KRAB-FM was the first station in what would become known as the “KRAB Nebula” of community stations that sprouted up around the U.S. in the 1960s and 70s. These 14 stations shared a common parentage in Lorenzo Milam, who helped found them, beginning with KRAB.
First hitting the Seattle airwaves on December 12, 1962, KRAB was the first community radio stations outside the Pacifica Network, which had three stations at the time. The station operated as a central resource to its home city’s counterculture for a little more than 22 years until internal conflicts, financial pressures and the increasing market value of its frequency, situated at 107.7 FM in the commercial band, led to its last broadcast on April 15, 1984 with the sale of the license.
However, the station left a strong and lasting legacy on the city of Seattle and broadcasting. That history is being compiled and shared at the KRAB Archive, which is the work of archivist/historian Chuck Reinsch, who worked at the station on and off through most of its time on air. The growing archive contains some 384 hours of audio, including appearances from known personalities like author Tom Robbins, who hosted the late-night “Notes from the Underground” in the late 60s, poetry, radio theater, commentaries and public affairs, as well as music programming from blues to “ethnic music.” On the text side of things, there are scans of 300 printed program guides from 1963 all the way up to the last guide issued in April 1984. There is plenty of other historical documentation, including photos of “KRAB People” and various kinds of ephemera.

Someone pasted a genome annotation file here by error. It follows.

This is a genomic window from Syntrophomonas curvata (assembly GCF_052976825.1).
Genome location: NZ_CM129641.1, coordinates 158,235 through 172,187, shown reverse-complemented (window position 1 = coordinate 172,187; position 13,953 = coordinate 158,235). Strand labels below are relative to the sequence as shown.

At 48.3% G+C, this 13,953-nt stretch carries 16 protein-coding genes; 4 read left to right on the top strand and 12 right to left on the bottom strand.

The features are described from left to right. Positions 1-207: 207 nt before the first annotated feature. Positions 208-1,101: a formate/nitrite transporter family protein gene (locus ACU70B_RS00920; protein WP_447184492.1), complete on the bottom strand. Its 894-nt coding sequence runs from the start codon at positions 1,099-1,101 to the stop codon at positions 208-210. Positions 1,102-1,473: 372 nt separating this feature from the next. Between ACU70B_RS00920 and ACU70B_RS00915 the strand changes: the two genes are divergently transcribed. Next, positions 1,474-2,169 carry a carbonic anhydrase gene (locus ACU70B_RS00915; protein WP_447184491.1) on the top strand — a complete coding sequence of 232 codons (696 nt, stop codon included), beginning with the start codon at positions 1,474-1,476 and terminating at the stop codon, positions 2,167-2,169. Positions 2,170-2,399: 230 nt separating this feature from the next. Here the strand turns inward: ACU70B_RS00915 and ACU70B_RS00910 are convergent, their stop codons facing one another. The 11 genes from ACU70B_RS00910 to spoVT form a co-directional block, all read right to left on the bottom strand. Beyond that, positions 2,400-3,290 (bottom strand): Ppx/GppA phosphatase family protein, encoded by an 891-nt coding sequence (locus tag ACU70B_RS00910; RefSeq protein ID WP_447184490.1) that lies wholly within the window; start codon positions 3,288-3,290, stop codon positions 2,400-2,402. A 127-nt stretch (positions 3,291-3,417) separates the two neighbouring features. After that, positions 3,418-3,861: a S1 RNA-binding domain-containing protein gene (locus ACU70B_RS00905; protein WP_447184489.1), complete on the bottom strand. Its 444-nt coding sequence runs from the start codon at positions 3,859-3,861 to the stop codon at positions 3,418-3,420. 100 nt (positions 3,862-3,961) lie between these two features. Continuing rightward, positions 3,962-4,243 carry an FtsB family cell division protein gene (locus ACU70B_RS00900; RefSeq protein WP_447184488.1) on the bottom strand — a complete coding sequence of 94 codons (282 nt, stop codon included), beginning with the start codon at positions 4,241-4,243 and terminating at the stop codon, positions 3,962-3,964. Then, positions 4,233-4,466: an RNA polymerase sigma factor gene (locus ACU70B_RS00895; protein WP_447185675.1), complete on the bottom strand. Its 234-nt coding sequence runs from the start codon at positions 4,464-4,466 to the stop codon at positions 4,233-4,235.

It’s a truly remarkable record of community radio that is nearly unparalleled on the internet. Reinsch has also compiled quite a nice online reading list that could serve as the foundation of a independent study syllabus for anyone interested in learning about not just the rich history of community radio, but much of its theory, aspirations, praxis and practice.
I could spend days listening to artifacts like “Jeremy’s Classic Tape: I told you I love you, now get your finger out of my ear” from 1965, or the Robotonour Hours, while imaging myself perhaps as a sleepless 1960s or 1970s teenager scanning the dial long after bed time until the wee hours. It’s the kind of radio that as a teen I’d seen depicted on late night TV movies in the 1980s but never heard for myself until my family moved from the Jersey Shore to northern New Jersey–closer to New York City, and stations like WFMU and WSOU–in 1988.
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